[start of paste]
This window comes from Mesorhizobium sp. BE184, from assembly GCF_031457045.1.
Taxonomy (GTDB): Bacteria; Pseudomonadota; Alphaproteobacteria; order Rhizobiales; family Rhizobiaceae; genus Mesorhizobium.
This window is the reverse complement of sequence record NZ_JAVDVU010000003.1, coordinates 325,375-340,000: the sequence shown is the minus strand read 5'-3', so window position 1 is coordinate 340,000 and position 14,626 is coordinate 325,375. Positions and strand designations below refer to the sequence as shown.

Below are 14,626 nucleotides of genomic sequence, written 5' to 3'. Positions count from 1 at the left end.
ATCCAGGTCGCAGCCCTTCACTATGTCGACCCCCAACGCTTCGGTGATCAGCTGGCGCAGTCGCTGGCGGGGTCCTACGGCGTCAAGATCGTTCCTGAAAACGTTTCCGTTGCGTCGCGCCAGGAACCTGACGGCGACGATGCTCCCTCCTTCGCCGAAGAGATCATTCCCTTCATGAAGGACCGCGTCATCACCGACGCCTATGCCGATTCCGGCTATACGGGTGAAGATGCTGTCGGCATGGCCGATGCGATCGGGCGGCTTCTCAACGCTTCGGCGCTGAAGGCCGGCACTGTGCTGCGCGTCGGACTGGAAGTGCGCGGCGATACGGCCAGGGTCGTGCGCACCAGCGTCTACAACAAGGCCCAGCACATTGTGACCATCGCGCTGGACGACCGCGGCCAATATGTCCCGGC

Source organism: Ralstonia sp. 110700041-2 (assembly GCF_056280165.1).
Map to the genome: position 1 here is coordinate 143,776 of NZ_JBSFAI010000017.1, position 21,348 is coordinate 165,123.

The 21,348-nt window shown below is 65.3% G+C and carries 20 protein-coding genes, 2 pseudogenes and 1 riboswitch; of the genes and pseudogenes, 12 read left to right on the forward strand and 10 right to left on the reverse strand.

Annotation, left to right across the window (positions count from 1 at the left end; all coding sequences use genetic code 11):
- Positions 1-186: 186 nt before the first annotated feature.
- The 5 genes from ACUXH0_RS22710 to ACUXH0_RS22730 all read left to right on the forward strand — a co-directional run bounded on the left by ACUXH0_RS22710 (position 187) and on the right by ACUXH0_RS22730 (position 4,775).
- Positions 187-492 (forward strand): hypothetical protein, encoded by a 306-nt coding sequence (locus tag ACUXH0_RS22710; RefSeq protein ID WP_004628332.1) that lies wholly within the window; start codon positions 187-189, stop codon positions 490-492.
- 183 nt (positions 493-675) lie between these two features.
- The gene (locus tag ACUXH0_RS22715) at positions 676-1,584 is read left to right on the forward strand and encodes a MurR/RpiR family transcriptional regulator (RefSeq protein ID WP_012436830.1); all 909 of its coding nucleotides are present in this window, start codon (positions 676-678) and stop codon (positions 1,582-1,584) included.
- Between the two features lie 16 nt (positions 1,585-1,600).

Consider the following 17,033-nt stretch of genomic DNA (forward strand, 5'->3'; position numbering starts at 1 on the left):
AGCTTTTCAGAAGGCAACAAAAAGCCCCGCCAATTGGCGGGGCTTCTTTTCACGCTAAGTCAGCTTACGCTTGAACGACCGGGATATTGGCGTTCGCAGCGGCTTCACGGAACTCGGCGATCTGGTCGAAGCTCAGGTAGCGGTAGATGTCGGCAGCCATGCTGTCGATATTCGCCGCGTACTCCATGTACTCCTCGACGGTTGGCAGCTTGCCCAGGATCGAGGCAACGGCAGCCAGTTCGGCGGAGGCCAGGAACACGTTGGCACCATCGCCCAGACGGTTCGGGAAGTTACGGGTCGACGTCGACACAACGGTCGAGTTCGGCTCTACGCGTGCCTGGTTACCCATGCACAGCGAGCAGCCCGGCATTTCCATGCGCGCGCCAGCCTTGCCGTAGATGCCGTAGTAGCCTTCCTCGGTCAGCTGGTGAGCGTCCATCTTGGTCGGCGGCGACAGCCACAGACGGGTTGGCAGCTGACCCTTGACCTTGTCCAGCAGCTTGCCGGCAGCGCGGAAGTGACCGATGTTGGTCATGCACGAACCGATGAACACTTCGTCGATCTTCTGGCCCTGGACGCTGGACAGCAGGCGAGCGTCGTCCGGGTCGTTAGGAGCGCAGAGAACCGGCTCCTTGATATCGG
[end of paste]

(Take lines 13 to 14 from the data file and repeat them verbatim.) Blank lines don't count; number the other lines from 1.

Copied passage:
- 183 nt (positions 493-675) lie between these two features.
- The gene (locus tag ACUXH0_RS22715) at positions 676-1,584 is read left to right on the forward strand and encodes a MurR/RpiR family transcriptional regulator (RefSeq protein ID WP_012436830.1); all 909 of its coding nucleotides are present in this window, start codon (positions 676-678) and stop codon (positions 1,582-1,584) included.